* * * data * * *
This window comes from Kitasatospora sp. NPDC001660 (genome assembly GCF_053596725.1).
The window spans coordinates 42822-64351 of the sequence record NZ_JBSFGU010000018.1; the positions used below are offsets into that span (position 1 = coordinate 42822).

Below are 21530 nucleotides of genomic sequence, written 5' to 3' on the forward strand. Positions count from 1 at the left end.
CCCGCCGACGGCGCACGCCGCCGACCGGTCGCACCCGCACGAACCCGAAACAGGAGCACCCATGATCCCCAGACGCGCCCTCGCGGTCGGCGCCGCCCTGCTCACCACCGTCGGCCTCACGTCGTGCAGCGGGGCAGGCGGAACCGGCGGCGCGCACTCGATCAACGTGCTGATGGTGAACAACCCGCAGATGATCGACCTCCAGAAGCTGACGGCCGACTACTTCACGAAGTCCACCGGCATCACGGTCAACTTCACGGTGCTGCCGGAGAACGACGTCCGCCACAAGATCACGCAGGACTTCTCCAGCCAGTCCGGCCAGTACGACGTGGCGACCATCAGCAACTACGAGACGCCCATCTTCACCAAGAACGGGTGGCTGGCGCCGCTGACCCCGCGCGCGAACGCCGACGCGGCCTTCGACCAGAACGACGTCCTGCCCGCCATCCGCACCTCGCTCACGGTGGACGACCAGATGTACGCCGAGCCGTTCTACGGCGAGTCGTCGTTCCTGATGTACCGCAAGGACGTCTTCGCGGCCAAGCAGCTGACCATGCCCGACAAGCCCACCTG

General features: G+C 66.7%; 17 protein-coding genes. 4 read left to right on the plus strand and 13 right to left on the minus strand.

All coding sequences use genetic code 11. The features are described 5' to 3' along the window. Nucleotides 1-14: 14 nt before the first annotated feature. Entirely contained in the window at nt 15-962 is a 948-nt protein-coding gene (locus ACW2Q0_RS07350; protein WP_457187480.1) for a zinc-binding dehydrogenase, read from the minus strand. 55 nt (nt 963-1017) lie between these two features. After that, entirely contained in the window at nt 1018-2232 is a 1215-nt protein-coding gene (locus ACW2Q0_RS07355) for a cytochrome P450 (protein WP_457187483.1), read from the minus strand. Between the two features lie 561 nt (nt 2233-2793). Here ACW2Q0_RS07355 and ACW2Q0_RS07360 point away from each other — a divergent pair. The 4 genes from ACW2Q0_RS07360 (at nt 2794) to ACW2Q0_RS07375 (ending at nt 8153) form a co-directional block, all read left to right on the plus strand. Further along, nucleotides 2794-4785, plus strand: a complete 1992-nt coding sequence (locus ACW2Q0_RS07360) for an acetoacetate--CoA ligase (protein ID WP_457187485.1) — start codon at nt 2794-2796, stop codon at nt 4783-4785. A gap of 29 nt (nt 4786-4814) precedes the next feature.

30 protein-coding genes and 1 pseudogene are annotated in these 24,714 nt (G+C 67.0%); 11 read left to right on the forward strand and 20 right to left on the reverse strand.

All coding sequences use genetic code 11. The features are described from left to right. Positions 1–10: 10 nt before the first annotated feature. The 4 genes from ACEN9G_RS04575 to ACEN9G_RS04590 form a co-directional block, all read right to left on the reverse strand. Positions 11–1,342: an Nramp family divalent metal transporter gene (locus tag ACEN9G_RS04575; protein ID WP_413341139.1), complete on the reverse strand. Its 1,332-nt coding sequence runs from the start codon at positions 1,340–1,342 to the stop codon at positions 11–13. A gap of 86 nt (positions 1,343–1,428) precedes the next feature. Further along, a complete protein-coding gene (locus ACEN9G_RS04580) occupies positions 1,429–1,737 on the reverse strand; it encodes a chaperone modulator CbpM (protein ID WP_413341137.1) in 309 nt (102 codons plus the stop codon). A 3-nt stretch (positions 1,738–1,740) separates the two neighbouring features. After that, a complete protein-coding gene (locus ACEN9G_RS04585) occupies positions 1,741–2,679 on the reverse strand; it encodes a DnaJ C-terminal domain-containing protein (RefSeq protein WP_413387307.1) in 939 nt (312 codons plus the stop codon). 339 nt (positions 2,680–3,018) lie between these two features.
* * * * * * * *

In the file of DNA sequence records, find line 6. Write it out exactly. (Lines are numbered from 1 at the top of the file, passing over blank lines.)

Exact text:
All coding sequences use genetic code 11. The features are described 5' to 3' along the window. Nucleotides 1-14: 14 nt before the first annotated feature. Entirely contained in the window at nt 15-962 is a 948-nt protein-coding gene (locus ACW2Q0_RS07350; protein WP_457187480.1) for a zinc-binding dehydrogenase, read from the minus strand. 55 nt (nt 963-1017) lie between these two features. After that, entirely contained in the window at nt 1018-2232 is a 1215-nt protein-coding gene (locus ACW2Q0_RS07355) for a cytochrome P450 (protein WP_457187483.1), read from the minus strand. Between the two features lie 561 nt (nt 2233-2793). Here ACW2Q0_RS07355 and ACW2Q0_RS07360 point away from each other — a divergent pair. The 4 genes from ACW2Q0_RS07360 (at nt 2794) to ACW2Q0_RS07375 (ending at nt 8153) form a co-directional block, all read left to right on the plus strand. Further along, nucleotides 2794-4785, plus strand: a complete 1992-nt coding sequence (locus ACW2Q0_RS07360) for an acetoacetate--CoA ligase (protein ID WP_457187485.1) — start codon at nt 2794-2796, stop codon at nt 4783-4785. A gap of 29 nt (nt 4786-4814) precedes the next feature.